From the Florida Time-Union comes word that computer-based testing in Florida is not running smoothly.
Yesterday Duval Public Schools called off testing for the second time this week, and reports are coming in from around the state of students who are staring are at blank screens, just trying to get logged into the testing program. This was the first week of the testing window in Florida, and as more students were added to the load, the system appeared not quite up to the task.
Superintendent Nikolai Vitti is quoted in the article:
Unfortunately, as I expected, with the larger districts joining the
testing process this morning, along with middle schools, the system
imploded. Students across the district saw white, blank
screens when trying to log on. Districts throughout the state are
reporting the same problem. I have directed all schools to cease
Meanwhile, state ed department officials are declaring the testing a success, with Education Commissioner Pam Sewart announcing that she "feels with 100 percent certainty that everything is working as it should." Vitti had a response for that:
If the commissioner believes thousands of students staring at a blank
screen for 30 minutes statewide is successful, then I am afraid that we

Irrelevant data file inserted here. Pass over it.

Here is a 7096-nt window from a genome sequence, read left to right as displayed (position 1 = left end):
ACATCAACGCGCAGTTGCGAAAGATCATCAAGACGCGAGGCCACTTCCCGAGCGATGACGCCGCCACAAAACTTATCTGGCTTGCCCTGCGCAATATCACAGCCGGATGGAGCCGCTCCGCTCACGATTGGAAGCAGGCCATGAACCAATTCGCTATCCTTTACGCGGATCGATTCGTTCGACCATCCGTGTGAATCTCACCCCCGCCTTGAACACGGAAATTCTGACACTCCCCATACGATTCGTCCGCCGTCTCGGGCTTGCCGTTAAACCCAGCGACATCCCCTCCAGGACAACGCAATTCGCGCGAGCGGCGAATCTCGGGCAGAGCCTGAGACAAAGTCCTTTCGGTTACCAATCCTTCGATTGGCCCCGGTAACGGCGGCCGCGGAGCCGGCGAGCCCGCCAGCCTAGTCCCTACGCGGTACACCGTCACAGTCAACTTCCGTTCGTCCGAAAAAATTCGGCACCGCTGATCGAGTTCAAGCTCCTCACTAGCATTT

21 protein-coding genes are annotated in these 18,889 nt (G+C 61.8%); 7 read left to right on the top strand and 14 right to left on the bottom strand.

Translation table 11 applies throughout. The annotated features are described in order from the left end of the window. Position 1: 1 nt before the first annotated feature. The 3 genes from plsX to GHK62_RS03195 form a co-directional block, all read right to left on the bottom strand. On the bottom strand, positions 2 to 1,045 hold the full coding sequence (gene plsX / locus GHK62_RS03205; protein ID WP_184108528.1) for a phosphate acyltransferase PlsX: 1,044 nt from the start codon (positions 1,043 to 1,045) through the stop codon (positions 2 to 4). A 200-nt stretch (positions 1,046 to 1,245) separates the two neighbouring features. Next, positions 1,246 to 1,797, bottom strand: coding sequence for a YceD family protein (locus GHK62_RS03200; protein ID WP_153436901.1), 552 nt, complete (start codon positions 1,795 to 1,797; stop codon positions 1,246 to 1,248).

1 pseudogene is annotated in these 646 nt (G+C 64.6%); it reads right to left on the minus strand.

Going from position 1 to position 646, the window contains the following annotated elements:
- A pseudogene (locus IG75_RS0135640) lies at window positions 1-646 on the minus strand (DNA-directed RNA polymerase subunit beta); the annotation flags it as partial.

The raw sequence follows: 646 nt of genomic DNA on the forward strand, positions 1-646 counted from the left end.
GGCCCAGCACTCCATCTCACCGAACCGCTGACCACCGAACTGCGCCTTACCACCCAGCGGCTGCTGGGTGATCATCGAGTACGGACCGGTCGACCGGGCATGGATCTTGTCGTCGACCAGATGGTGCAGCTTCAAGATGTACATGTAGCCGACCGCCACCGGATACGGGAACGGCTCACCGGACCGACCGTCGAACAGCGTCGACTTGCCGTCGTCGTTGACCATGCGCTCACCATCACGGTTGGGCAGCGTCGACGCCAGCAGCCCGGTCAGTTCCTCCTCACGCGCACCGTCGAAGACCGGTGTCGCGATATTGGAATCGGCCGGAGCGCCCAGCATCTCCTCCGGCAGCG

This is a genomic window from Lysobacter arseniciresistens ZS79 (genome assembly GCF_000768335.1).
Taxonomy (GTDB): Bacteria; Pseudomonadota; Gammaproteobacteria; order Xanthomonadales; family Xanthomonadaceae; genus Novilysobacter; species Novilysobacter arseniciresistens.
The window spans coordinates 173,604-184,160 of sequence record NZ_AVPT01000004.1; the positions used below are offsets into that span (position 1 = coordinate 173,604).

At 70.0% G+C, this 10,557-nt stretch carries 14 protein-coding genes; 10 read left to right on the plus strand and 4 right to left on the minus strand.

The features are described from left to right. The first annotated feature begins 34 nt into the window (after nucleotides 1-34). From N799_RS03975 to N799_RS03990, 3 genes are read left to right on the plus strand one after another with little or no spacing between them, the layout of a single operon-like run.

have dramatically different levels of expectations for securing a
reliable and valid testing environment.
Florida actually followed Utah out of the testing consortium, using testing materials developed for Utah's test by AIR (the same people that developed the SBA test that Utah dropped out of in the first place). Bottom line: the same people whose test is grinding to a slow crawl in Florida are the people behind the SBAC. So good luck with that.
No word yet on what effect testing gurus think the bollixed roll-out will have on test results. How focused and test-effective is a student who just waited a half hour for the next question to come up?
FWIW, we went down this road in Pennsylvania several years ago. I've always suspected that's why we're one of the few states still sticking with paper and pencil. Of course, that doesn't generate nearly as much revenue for corporations, but no matter how bad our test is, at least our students can actually take it.